Apparently, the Australian economy has gone to sh*t.
The GFC has hit us hard and Kevin spent money like it was going out of fashion, leaving us in lots of debt. Lots and lots of debt. MOUNTAINS of debt. KILIMANJARO sized debt. And we still haven’t recovered.
Jobs are disappearing, businesses are going bankrupt, cost of living is spiraling out of control and soon we will all be living in mud huts and probably won’t even be able to afford buckets to put down our near-empty wells, let alone draw any actual water. (We will however, have very clean and well kept mud huts because we’ll ALL BE UNEMPLOYED and have lots of time on our hands….)
If you listen to talkback radio, politicians in Question Time, or eavesdrop in on the conversations of strangers on the bus – that’s the rhetoric. That’s the line. Everywhere you look, and everyone you listen to, seems to be forecasting doom and gloom. And saying that it’s only going to get worse from here.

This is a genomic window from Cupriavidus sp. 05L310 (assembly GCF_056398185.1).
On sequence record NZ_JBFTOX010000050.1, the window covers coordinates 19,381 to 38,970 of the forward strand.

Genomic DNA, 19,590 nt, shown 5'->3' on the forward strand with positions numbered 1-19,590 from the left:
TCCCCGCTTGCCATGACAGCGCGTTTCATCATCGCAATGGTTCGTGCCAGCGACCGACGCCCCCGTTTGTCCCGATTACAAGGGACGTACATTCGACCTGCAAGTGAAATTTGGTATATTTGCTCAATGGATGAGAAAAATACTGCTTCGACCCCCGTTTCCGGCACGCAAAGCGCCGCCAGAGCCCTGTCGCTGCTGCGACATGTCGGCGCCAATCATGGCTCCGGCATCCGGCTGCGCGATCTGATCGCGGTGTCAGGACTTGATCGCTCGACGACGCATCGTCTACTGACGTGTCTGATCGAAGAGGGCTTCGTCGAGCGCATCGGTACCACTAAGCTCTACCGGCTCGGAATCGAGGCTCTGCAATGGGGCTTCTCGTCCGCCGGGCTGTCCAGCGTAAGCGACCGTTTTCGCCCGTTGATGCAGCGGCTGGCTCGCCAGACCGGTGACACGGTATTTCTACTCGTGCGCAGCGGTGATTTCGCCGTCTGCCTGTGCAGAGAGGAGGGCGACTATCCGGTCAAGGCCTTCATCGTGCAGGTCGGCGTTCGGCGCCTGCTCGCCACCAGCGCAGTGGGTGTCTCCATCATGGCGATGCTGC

But is the situation really so dire? As it turns out, probably not.
Here are five things you need to know before giving into the economy doomsday-ers.
1.What was going on before the GFC hit?
Going into the GFC Australia was in a pretty damn good position financially. Props to the Howard Government for delivering successive surplus budgets and keeping us in good shape, with low net debt.
The independent Reserve Bank had slashed interest rates in response to growing financial instability and successfully kept Australians investing at a time of instability.
And one of our biggest trading partners, China, was and remains home to an economy that is rapidly expanding – and they rely on our resources to do that. You get by with a little help from your friends.
2. What impact did Kevin’s stimulus package actually have?
When the Global Financial Crisis reared it’s Hydra-like, multiple-heads, attacking almost every country in the world, the situation looked grim. The Australian Prime Minister at the time, Kevin Rudd, stepped up, with his stimulus-spending scheme (remember those $900 hand outs? New big screen TV anyone?).
His aim was to stimulate consumer and business confidence and spending. He was trying to avoid that ‘put off buying it or building it now because the economy is in trouble’ mentality that we’re all pretty prone to…. except Mia when Sass and Bide is on sale.